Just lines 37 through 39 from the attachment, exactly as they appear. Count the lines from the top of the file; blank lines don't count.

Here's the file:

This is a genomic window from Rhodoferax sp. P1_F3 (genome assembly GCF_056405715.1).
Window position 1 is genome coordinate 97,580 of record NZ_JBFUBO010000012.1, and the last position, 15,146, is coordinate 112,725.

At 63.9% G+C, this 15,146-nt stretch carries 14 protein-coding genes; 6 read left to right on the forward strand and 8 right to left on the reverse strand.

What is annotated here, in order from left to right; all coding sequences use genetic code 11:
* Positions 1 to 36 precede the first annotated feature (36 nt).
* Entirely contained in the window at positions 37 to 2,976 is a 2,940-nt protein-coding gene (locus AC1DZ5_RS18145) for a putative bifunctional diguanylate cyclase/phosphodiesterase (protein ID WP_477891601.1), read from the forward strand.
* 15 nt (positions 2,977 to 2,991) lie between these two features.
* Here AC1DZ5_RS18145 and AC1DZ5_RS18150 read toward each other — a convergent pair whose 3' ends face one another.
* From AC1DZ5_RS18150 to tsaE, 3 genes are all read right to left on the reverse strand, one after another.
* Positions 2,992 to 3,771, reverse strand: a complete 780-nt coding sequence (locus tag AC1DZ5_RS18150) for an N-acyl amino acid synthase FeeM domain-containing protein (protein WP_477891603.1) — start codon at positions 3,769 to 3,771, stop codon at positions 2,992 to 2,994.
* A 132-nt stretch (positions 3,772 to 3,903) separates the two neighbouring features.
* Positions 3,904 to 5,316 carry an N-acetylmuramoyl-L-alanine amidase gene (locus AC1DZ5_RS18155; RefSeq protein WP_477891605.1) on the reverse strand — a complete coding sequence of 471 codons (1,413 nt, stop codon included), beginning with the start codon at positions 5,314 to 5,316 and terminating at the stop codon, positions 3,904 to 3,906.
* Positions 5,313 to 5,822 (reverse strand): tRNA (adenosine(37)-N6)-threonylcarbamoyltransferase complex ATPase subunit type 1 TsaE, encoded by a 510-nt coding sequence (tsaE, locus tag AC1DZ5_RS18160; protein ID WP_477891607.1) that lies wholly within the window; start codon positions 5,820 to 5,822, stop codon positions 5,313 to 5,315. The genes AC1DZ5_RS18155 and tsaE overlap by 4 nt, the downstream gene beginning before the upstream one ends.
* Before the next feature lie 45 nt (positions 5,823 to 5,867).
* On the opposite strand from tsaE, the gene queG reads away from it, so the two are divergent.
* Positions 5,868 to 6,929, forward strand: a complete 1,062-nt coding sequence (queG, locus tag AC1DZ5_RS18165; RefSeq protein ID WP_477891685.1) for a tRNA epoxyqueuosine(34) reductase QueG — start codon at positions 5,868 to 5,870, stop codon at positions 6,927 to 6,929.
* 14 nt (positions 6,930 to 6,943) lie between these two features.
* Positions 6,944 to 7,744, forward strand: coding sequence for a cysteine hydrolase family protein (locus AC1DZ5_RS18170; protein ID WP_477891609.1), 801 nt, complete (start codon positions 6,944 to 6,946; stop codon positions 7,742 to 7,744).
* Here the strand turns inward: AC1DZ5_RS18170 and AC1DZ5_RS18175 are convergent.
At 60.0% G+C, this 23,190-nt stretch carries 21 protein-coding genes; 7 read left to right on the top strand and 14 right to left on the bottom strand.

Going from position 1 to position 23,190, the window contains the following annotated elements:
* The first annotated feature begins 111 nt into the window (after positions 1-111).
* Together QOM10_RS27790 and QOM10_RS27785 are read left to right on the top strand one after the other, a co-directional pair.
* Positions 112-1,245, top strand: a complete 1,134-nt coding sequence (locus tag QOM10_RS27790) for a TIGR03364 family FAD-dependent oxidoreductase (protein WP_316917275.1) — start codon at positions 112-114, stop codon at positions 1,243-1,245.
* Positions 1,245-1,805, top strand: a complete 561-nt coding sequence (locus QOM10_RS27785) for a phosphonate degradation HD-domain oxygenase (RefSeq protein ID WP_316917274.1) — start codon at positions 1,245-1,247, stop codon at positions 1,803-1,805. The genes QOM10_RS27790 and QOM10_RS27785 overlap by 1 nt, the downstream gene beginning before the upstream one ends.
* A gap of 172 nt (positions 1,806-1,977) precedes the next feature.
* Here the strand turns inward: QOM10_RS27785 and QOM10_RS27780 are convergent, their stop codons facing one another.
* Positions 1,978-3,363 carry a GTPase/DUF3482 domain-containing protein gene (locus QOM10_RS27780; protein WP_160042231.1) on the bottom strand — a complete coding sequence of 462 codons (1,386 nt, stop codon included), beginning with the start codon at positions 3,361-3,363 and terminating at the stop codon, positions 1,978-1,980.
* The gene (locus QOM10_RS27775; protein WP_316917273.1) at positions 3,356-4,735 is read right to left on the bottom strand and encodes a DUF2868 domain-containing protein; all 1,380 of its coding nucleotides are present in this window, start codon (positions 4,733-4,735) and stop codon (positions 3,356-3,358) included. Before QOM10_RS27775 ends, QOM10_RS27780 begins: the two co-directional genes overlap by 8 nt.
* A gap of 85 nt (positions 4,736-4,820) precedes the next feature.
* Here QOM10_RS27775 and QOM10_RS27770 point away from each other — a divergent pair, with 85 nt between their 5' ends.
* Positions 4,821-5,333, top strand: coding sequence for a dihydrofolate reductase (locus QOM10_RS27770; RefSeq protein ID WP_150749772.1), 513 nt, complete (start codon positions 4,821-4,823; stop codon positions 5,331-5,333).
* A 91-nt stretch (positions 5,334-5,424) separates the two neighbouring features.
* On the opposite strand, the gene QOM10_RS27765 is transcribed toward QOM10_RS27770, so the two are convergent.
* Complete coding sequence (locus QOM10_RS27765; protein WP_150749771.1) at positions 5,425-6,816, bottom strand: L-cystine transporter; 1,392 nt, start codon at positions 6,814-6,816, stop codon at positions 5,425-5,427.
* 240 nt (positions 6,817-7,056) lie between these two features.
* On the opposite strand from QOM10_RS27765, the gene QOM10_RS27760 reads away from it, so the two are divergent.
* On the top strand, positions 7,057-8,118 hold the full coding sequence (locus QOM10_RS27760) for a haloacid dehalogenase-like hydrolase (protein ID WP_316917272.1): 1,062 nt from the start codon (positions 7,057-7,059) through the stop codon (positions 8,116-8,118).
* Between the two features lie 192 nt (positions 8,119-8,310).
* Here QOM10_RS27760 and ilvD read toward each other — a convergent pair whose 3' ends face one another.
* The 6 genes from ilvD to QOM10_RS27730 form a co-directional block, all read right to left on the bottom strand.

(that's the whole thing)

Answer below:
* On the opposite strand from QOM10_RS27765, the gene QOM10_RS27760 reads away from it, so the two are divergent.
* On the top strand, positions 7,057-8,118 hold the full coding sequence (locus QOM10_RS27760) for a haloacid dehalogenase-like hydrolase (protein ID WP_316917272.1): 1,062 nt from the start codon (positions 7,057-7,059) through the stop codon (positions 8,116-8,118).
* Between the two features lie 192 nt (positions 8,119-8,310).